Format: Hardcover Verified Purchase
These interviews with top journalists about the conditions they work(ed) under in Viet Nam, Afghanistan, and Iraq are enlightening. It becomes clear that corporate concerns do bias the news we are allowed to see. That is why a variety of viewpoints is essential. A good introduction to the practice of journalism when the country is at war.
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6 of 6 people found the following review helpful By Mark Watterson on June 17, 2008
Format: Hardcover
I must say, I had higher expectations when I read this book. Nevertheless, we can't blame editor Kristina Borjesson. The book consists of a number of chapters divided by individual interviews of 21 "most distinguished" journalists. The questions, centered around the media drumbeat for the Iraq War, are all asked by KB, and while they are fairly tough enough, the responses are, quite frankly, lame. These journalists have no iota of a notion of holding themselves accountable for one of the biggest atrocities that mankind is capable of committing-War! KB probes and probes, but most of these shills just don't get it. I was particularly disgusted at the raw naivety of Ted Koppel. This guy is NOT looking out for America. He's looking out for his paycheck. There were a few journalists who gave some good genuine answers like James Bamford and the Harper's reporter, John MacArthur. But more importantly, there is a lesson here, and that lesson is that YOU, American citizen, have to use your OWN critical thinking and ask the tough questions because the mainstream media has profits to make and they don't maximize those pathological profits in an era of peacetime status quo...Now, take a look back in history and notice the same irresponsible journalism surrounding WWI, WWII, Korean War, Vietnam War, etc...infinity...hundreds of thousands of American soldier deaths (and civilian)...for nothing...
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2 of 2 people found the following review helpful By R. Baker on January 4, 2010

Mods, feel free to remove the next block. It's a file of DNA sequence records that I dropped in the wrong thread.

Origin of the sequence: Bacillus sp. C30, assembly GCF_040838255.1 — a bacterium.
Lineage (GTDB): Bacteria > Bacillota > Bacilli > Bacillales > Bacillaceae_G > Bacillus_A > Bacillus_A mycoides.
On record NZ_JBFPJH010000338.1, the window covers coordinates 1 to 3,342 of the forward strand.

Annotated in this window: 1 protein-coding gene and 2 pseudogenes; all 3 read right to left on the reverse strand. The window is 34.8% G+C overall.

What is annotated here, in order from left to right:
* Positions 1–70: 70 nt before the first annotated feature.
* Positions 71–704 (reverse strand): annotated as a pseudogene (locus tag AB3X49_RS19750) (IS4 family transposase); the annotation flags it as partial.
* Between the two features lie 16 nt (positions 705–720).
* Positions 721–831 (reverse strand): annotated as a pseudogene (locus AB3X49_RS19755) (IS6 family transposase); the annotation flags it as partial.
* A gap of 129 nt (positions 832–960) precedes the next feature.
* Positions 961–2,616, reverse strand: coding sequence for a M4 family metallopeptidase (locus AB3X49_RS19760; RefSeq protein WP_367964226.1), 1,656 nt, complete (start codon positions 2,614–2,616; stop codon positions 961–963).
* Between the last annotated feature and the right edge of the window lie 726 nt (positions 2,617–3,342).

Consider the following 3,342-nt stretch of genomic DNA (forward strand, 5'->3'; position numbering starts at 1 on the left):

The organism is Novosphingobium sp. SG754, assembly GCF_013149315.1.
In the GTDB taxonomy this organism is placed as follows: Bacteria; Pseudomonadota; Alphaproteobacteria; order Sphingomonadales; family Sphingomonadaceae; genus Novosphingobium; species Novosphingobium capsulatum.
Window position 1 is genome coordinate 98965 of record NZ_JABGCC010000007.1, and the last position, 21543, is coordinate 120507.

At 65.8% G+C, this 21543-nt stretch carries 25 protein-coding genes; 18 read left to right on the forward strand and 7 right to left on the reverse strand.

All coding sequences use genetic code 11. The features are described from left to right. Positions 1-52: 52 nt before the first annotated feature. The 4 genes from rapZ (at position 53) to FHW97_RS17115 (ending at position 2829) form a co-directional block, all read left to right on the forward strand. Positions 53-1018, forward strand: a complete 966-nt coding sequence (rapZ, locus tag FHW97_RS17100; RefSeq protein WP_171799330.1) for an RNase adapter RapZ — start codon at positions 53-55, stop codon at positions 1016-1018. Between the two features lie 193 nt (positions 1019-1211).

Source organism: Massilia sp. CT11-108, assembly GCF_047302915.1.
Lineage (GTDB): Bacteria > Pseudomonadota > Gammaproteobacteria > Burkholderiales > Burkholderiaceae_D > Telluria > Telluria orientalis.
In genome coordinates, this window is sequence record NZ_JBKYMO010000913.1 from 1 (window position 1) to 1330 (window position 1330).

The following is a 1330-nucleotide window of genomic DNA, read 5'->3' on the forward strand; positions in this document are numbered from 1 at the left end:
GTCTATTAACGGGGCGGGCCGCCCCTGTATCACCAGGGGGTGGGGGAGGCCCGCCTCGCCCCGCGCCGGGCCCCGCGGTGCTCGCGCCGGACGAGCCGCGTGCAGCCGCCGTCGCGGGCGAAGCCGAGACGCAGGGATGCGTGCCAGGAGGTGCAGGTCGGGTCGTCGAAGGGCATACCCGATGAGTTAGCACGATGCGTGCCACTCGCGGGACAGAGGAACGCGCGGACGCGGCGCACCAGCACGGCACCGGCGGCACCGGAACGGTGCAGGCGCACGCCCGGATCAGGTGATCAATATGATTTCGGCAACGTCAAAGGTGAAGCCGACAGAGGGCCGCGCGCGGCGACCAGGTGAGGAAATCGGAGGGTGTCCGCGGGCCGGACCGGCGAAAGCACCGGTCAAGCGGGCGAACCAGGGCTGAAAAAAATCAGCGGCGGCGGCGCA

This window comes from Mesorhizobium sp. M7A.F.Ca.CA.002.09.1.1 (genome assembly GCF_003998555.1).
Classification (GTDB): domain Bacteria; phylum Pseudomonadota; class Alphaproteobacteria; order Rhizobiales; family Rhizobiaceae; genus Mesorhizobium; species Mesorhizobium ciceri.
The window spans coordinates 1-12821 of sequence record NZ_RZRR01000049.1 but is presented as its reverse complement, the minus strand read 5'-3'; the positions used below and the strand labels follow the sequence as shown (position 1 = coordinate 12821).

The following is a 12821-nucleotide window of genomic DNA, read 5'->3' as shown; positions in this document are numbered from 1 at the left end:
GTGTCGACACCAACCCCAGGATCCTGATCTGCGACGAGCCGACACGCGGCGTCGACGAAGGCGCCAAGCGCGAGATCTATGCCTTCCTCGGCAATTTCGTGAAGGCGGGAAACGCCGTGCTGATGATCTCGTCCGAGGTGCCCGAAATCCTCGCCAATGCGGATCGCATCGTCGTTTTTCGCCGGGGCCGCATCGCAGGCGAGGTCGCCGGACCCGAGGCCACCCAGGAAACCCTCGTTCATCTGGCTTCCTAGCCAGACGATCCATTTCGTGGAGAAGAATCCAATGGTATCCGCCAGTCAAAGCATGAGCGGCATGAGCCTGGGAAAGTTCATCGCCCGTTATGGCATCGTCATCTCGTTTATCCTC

Format: Hardcover
You might well assume that a 2005 collection of interviews with journalists would be irrelevant in 2010, given how much has changed in the interim. But reading Feet to the Fire, I was struck by how many really important and timeless themes come out from these surprisingly candid assessments of the craft by some of its top practitioners. Kristina Borjesson interviewed figures such as Ted Koppel, Helen Thomas, and Ron Suskind at a time when journalists were coming to terms with the full scope of the lawlessness and deceit that characterized the George W. Bush administration--and with the failures of the media to do its job in bringing the truth of the situation to the American people.

Sometimes, the observations from the featured journalists are self-serving, but the bulk of what they have to say--about everything from the influence of sophisticated propaganda in shaping public opinion to the proper role of the media during wartime--will surprise and sometimes astound. It's especially compelling where reporters take their own employers to task for contributing to the mess, as does Washington Post national security correspondent Walter Pincus. Or when a Ted Koppel is willing to put some of the blame where it belongs--on an incurious and lazy audience.

Feet to the Fire should be standard issue in classrooms, but, more, it is something that will enlighten all thinking people. Anyone interested in finding new and better ways to explain our times would do well to read this book.

[Russ Baker is author of Family of Secrets: The Bush Dynasty, America's Invisible Government, and the Hidden History of the Last Fifty Years]